Today, more than six decades later, Americans remember World War II as “The Good War,” and think of the nation’s victory as something that was always assured. Historians, and of course the vanquished, frame America’s victory in terms of manpower, production, and economics, a collection of charts and graphs, facts and figures that, when looked at in isolation, appear to assure that victory was inevitable.
The rapidly diminishing numbers of those who were there know differently. Between the wars, the U.S. armed forces had shrunk in numbers and power, and the nation, despite President Franklin D. Roosevelt‘s sometimes clandestine efforts, was woefully unprepared for war.
The attack on Pearl Harbor sank the Pacific Fleet’s battleships at their moorings, the Asiatic Fleet had been destroyed or driven from the seas, and Bataan and Corregidor in the Philippines had surrendered. The Battle of the Coral Sea had cost the Japanese one light carrier and forestalled their invasion plans for Port Moresby in New Guinea, but the carrier Yorktown (CV 5) was damaged and Lexington (CV 2) was sunk.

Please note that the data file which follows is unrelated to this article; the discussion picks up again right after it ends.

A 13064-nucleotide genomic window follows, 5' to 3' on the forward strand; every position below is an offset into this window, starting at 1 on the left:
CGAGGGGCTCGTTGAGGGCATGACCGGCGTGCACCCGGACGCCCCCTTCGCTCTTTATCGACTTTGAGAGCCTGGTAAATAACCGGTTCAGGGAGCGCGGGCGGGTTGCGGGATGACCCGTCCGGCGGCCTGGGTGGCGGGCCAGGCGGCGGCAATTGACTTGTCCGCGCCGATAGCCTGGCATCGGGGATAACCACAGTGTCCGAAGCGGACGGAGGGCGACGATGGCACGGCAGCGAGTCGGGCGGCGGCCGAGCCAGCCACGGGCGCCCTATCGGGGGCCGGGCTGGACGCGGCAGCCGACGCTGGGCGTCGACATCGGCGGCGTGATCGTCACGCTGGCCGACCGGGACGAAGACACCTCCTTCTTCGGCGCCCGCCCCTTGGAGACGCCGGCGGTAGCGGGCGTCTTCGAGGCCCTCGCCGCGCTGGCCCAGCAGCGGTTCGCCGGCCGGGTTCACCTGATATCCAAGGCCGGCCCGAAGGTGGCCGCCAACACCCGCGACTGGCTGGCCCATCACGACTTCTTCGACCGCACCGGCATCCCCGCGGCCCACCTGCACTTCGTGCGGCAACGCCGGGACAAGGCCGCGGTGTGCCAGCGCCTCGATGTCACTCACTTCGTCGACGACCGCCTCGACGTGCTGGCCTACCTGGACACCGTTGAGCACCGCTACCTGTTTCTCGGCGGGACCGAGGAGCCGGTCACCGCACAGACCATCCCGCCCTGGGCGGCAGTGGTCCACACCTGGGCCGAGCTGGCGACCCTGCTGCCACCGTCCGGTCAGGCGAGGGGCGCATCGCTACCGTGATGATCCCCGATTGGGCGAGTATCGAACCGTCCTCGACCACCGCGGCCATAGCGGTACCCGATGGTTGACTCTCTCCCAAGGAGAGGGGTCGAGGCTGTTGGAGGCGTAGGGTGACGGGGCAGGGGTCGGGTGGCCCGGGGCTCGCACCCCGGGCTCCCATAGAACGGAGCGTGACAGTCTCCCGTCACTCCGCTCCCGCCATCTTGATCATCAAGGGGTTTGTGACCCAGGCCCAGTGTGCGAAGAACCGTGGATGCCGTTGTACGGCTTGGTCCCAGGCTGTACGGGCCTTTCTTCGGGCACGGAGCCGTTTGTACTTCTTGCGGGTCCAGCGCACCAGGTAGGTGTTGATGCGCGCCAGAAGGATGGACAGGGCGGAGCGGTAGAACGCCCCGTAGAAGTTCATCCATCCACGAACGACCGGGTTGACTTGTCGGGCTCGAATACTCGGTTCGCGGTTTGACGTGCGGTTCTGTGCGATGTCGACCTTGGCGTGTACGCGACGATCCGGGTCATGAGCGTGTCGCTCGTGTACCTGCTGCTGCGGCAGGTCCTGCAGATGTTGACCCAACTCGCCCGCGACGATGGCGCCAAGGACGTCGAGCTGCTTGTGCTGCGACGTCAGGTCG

This left only Enterprise and Hornet in the Pacific, and not much else but what meager task forces could be gathered around them. The Hornet‘s raid on Tokyo, however, had spurred the Japanese to expand their perimeter of conquests, and their next target was Midway atoll.
Through the brilliant codebreaking achievements of Lt. Cmdr. Joseph J. Rochefort and Station Hypo, the American carriers Enterprise, Hornet, and Yorktown, her Coral Sea damage hastily patched up, were waiting at the aptly named “Point Luck” off Midway when the Japanese fleet arrived. Adm. Chester A. Nimitz had decided to stake everything on an ambush on the Japanese fleet with his numerically inferior forces.
Rear Adm. Frank Jack Fletcher, in overall command, flew his flag from Yorktown, centerpiece of Task Force 17. Task Force 16, comprised of Enterprise and Hornet, was commanded by Rear Adm. Raymond Spruance. Adm. Isoroku Yamamoto, the architect of the Midway operation, had developed a complicated plan for the operation, but much of it depended on surprise, which, because of Station Hypo, he had already lost.
Even so, the odds were dauntingly against the U.S. Navy. Yamamoto’s forces included four fleet and two light carriers, 11 battleships, 22 cruisers, 65 destroyers and around 20 submarines. Nimitz could muster only his three carriers, one light and seven heavy cruisers, 17 destroyers and 12 submarines.